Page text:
By Bob Reinert, USAG-Natick Public AffairsApril 26, 2012
NATICK, Mass. (April 26, 2012) -- At an age when children should have nothing more to worry about than grade school, Albert Linder was simply trying to stay alive.
It was World War II, and his younger sister and all four grandparents had already died during the Holocaust. Linder and his parents were struggling to endure the Bershad concentration camp in Transnistria, where the Jewish family was sent from their home in Romania.
"If you don't have the strength for your survival, or the strength of belief that survival is possible," said Linder, "you can't survive."
Linder and his parents somehow found that strength until they were liberated by the Soviets in 1944 after three years in the camp. He told his compelling tale of survival April 25, at the Natick Soldier Systems Center's Holocaust Remembrance.
Linder was born in 1936 in Chernowitz, Romania, which had a large Jewish population who lived comfortably prior to World War II.
"It's amazing that when the war began, we began to feel the hatred and anti-Semitism we never experienced before," Linder said.
The war became personal for Linder in July 1941, when his maternal grandparents were shot and killed by their neighbors in the village of Banila, Romania. More than 100 other Jews also died in the attacks.
In October, the Linder and the remainder of his family were sent to a Jewish ghetto and then on to Bershad.
"It was a slave labor camp," Linder said. "This one had over 6,000 Jews. If you could not do the work, (you) were shot."
Linder's 18-month-old sister and paternal grandparents succumbed to typhus and starvation in the camp.
"About a third of the people who were brought to the camp survived," Linder said. "Two-thirds died or were killed."
Linder recalled that among the valuables his father had sewn into the family's coat liners before their deportation was a glass cutter. He used the tool to pass himself off as a glazier to get assigned installing and replacing windows in barracks. In this way, he avoided the camp's more brutal work details.
"You do anything you can to survive," Linder said.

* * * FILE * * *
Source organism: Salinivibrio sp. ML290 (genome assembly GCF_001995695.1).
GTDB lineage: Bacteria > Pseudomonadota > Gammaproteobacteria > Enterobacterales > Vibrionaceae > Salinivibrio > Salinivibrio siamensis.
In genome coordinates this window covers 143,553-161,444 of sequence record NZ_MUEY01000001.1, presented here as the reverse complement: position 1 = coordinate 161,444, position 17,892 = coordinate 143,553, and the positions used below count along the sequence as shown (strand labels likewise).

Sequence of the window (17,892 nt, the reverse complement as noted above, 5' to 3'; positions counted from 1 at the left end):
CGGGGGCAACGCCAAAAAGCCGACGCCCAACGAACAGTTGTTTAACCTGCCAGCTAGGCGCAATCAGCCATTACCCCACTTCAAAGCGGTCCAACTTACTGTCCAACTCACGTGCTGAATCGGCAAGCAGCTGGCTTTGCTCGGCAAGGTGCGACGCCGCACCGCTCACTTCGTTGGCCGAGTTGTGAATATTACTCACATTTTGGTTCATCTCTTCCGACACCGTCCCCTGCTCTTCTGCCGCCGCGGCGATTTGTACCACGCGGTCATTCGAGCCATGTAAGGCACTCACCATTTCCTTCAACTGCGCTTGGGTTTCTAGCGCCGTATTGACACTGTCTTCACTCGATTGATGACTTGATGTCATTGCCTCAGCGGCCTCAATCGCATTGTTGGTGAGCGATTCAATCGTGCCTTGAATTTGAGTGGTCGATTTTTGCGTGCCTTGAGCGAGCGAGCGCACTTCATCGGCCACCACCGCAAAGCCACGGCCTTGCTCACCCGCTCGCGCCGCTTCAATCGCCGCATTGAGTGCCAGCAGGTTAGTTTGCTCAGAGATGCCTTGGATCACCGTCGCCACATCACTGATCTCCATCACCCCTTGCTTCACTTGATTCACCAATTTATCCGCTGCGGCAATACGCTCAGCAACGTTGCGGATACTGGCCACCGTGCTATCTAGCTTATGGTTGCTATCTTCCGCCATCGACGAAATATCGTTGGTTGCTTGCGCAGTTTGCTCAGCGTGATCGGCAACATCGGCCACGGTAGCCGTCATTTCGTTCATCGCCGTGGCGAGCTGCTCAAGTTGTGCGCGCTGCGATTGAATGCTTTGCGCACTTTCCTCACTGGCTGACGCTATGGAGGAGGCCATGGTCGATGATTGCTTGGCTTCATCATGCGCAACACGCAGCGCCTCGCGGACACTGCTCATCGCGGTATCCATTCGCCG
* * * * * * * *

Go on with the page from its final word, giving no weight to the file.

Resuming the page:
After their liberation by the Soviets, Linder's family made their way to a "displaced persons" camp in Italy. In 1949, they immigrated to the U.S., where he had aunts and uncles who had settled there during the 1920s.
Linder became an American success story, collecting a bachelor's degree in mechanical engineering and a master's degree in electrical engineering from the City College of New York. He spent his career working in the computer and telecommunications fields, spending the final 30 years with IBM.
"I never, in my wildest dreams, imagined what life would be like after the camp," said Linder, who, with wife Sheila, has two daughters and a pair of grandchildren.
A decade ago, his younger daughter, Joan, persuaded him to return to Romania and the sites of his childhood hardships. Reluctantly, he went with her.
"As it turned out, it was a very interesting experience," Linder said.
His later years have been completely different from his childhood, but Linder has never forgotten its lessons.
"The world has not changed as much as we would like to believe," Linder said. "And, unfortunately, anti-Semitism is ripe and virulent again in Europe."
After Linder spoke, Natick Command Sgt. Maj. Brian Warren took the stage. He thanked the guest speaker for sharing his story of survival.
"We want all of our Soldiers and warriors and leaders to be strong in character," Warren said. "What we had today was a first-hand account … of some of the atrocities of a dark period in our world's history. Our character is stronger today as we go forward in our lives and we face adversity."
In turn, Linder lauded the Natick Soldiers and civilian workforce.
"You really are a credit to what this country is all about," Linder told them. "I think it's the greatest country in the world, and I have proof that it's the greatest country in the world. I don't need anybody telling me that. I have experienced it firsthand.
"You, the people in the military, are the apple of our eye. We are always grateful and thankful, because you are the ones that are making this country the free country that it is and the great country that it is."